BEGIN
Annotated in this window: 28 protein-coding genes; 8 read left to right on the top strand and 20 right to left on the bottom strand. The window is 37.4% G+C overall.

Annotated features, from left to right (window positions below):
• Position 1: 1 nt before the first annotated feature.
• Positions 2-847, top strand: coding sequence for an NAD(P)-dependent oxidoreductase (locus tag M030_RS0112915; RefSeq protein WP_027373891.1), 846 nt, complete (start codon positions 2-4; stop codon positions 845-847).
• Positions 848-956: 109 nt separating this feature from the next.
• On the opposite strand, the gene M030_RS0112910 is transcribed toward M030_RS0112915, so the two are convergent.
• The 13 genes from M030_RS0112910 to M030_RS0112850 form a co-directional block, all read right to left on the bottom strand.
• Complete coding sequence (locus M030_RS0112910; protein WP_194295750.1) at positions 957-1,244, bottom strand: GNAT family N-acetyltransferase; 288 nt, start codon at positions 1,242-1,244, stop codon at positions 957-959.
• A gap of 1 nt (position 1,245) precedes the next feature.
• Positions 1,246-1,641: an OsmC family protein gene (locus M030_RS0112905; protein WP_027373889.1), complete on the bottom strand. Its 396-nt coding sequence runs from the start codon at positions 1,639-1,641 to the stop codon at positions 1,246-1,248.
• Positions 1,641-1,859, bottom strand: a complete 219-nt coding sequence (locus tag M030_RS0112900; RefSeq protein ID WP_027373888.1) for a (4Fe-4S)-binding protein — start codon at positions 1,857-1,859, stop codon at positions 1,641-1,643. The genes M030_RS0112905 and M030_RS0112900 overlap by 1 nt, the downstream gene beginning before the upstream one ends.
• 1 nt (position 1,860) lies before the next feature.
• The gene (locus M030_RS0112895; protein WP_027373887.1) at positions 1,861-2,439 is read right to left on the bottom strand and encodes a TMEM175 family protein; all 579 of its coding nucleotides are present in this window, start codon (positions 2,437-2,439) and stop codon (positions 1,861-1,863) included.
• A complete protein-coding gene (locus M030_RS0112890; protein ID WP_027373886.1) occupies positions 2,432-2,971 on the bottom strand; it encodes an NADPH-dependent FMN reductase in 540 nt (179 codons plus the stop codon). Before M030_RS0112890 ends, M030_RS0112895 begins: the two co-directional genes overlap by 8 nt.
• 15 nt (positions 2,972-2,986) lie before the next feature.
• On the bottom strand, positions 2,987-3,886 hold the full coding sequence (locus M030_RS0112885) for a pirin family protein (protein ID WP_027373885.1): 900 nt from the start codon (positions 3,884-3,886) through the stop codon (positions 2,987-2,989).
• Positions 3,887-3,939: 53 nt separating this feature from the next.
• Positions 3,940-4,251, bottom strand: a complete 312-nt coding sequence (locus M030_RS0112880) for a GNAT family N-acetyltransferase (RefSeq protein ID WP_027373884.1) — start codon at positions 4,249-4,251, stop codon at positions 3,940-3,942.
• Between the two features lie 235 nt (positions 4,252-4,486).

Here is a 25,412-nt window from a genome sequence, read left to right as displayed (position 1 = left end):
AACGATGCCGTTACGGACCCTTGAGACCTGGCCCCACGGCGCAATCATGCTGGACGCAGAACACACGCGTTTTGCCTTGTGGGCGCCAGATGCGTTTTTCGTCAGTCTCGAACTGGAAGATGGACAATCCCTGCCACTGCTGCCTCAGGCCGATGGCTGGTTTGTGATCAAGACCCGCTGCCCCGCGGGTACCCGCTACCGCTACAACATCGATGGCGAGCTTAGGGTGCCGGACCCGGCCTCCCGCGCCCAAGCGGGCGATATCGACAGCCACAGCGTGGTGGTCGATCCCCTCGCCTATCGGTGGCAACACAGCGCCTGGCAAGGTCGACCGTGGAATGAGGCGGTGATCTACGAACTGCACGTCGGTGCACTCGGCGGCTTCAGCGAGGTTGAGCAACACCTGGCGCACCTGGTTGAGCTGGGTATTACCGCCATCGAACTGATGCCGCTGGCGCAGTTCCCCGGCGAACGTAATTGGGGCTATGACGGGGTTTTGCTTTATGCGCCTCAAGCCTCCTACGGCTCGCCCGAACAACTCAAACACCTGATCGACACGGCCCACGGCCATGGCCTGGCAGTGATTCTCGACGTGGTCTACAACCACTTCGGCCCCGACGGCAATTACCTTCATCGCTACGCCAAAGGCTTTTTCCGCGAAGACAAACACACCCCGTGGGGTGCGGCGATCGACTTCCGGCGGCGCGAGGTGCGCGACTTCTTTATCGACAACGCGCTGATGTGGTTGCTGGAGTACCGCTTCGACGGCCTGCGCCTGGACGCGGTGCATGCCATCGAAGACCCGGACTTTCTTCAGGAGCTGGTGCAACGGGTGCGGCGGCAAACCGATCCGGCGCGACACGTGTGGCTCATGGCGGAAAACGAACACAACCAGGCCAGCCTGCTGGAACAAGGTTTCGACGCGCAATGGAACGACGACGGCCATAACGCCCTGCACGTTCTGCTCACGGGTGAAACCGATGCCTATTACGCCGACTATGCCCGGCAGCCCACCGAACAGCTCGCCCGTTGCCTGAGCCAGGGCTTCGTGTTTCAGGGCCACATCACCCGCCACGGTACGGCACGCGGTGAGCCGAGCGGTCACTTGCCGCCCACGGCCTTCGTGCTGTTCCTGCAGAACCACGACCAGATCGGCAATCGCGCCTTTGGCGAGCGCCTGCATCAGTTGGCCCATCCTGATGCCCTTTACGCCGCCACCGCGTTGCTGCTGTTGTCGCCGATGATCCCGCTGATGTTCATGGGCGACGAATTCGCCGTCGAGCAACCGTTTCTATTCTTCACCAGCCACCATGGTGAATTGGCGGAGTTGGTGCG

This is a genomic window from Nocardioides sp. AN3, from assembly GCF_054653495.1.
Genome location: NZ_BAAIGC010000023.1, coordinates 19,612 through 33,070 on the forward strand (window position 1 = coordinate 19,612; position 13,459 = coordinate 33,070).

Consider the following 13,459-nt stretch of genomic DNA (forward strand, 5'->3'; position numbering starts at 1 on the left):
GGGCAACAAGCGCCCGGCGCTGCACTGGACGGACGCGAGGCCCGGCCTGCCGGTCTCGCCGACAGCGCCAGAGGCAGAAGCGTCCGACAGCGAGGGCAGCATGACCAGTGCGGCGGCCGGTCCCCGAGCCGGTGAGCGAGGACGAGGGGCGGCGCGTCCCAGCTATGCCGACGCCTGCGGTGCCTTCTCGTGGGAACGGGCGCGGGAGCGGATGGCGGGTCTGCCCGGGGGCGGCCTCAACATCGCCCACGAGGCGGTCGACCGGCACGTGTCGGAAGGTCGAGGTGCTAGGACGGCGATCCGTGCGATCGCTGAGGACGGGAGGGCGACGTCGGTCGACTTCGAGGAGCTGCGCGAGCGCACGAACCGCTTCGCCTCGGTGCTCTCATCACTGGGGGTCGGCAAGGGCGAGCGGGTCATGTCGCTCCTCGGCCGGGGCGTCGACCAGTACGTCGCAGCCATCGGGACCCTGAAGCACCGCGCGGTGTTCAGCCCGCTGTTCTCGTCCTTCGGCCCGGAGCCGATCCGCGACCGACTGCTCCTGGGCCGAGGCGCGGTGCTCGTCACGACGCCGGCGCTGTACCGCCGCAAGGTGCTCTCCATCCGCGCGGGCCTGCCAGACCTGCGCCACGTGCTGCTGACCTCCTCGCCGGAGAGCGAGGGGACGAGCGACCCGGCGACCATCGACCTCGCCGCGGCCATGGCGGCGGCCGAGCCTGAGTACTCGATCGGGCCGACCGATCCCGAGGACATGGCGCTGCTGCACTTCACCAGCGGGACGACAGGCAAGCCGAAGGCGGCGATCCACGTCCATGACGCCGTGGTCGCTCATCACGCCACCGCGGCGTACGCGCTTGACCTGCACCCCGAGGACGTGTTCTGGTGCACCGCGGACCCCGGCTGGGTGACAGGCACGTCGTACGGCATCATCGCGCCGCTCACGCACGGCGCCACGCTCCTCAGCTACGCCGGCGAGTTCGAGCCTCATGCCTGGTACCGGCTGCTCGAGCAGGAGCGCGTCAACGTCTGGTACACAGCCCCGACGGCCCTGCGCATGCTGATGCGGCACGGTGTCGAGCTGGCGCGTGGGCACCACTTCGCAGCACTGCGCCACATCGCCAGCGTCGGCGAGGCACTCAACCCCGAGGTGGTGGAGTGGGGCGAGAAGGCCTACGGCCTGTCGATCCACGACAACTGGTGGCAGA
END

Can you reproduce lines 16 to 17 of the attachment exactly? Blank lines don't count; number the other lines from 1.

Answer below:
• On the bottom strand, positions 2,987-3,886 hold the full coding sequence (locus M030_RS0112885) for a pirin family protein (protein ID WP_027373885.1): 900 nt from the start codon (positions 3,884-3,886) through the stop codon (positions 2,987-2,989).
• Positions 3,887-3,939: 53 nt separating this feature from the next.